Tonight's Game is Ancestral Name Roulette:
First you take the year of your parental grandfather's birth, divide it by 100. This is the roulette number. My parental grandfather was born in 1891, divided by 100 = 18.91 or 19.
On my genealogy program the person on the name list with number 19 is Emma Hartmann my great aunt. She is not to be confused with my Aunt Em that I have written about on this blog.
The third step is to tell you three facts about this person. I look at her name and I think I know nothing about this Great Aunt.
As I looked at my files I realized I do know a couple of things about her.
I found her on the 1900 US Census. This census is very special to me, as it was the first one I ever looked up and actually found someone on it I knew. I had looked for my father found him, it was a thrilling moment, as only those first moments can be.
So back to great aunt Emma:
- She was 14 in 1900 Census,
- She was born in July of 1885.
- She was the oldest girl of six children but the third child.
- She lived in Ward 1, Borough of Queens, New York.
- Five kids lived at home with a widowed father.
- Her occupation is listed as Paper Boxes.
I had never heard of Wards until I read this census.
I did a Google search and this is what I found:
From FORGOTTEN NEW YORK
New York City used to have political designations called wards, which were the smallest political units in NYC. Each ward elected an alderman and an assistant alderman to the City Council.
According to The Encyclopedia Of New York City (1995, Yale University Press) the system goes all the way back to 1686, when Governor Thomas Dongan divided the city, then entirely in Manhattan, into six wards. In 1791, wards were given numerical designations.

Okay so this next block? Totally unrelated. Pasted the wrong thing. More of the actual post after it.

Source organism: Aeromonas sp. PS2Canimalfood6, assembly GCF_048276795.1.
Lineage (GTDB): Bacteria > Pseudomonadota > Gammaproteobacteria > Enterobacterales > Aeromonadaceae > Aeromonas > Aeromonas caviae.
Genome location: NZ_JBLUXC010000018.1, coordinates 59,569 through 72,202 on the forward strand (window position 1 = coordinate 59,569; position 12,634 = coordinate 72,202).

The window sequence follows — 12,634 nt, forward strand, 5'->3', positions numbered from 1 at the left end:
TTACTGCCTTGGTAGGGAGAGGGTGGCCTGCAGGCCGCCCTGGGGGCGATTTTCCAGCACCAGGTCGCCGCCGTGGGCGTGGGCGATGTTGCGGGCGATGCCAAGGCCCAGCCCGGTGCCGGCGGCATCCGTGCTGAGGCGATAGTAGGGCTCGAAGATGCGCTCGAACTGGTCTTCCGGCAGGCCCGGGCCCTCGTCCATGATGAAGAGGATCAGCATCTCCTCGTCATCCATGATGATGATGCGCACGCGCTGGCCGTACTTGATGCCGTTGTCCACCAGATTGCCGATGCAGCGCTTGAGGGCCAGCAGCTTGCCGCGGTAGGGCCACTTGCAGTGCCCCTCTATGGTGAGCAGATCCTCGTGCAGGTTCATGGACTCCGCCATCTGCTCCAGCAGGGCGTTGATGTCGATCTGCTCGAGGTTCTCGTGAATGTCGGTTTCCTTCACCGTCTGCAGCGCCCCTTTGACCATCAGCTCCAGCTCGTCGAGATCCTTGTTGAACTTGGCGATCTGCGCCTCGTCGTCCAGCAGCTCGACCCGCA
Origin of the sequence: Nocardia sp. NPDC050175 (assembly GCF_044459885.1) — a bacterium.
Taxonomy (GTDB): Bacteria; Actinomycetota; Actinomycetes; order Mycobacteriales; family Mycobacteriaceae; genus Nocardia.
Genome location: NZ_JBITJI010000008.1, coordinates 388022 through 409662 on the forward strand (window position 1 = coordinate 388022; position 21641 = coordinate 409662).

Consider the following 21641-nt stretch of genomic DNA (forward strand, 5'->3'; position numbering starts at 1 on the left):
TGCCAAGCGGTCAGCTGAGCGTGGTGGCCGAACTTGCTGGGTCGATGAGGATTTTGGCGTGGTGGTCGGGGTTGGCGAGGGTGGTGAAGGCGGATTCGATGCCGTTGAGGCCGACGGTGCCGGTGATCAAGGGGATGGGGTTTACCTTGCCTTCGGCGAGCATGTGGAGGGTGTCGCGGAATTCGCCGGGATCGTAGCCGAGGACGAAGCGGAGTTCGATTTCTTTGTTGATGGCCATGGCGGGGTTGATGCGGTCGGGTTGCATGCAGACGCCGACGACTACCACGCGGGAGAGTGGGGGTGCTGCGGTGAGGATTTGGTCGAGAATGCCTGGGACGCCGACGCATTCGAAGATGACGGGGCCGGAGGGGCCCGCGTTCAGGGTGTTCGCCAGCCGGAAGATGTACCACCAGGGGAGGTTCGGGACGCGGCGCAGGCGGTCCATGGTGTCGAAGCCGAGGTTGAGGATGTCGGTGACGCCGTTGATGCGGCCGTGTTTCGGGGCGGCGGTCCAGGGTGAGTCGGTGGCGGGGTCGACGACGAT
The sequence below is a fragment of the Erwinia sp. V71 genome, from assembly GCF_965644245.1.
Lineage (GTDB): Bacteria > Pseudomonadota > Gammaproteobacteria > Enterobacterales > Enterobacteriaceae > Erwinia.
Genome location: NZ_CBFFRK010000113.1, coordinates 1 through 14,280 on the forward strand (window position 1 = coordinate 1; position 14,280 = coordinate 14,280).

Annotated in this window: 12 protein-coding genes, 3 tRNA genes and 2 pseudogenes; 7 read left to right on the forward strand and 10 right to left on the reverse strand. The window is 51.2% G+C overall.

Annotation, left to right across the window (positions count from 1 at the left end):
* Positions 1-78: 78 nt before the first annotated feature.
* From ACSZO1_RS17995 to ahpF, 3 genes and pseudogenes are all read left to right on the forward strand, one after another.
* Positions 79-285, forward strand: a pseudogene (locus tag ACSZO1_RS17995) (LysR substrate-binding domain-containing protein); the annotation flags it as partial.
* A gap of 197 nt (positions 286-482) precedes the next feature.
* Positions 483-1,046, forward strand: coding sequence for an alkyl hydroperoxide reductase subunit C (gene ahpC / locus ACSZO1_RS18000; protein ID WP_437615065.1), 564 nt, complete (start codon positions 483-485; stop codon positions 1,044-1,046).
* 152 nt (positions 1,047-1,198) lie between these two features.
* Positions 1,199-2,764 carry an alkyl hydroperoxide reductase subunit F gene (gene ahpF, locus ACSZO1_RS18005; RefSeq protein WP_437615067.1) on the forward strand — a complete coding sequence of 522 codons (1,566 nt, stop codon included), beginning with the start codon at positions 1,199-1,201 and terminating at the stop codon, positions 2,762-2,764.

The First Ward was the tip of Manhattan, and districts were given consecutive numbers the further north you went in Manhattan. New wards were added as the city expanded northward,and increasing
population of the older wards required subdivision.
The "ward boss", the local provider of patronage and vote gatherer, was a most important element in the power of Tammany Hall, the pre-eminent political machine in the latter half of the 19th
Century. Ward politics diminished in stature beginning with the 20th Century, and wards were formally abolished in 1938.
Brooklyn was also composed of wards. When it became a city in 1837, it was divided into nine wards, and by the time of consolidation with New York City in 1898 it had 32 wards.
1900 Manhattan Wards
|Picture from the link below 1890 Map|
So this turned out to be fun and informative. Thanks Randy, maybe I should play more often.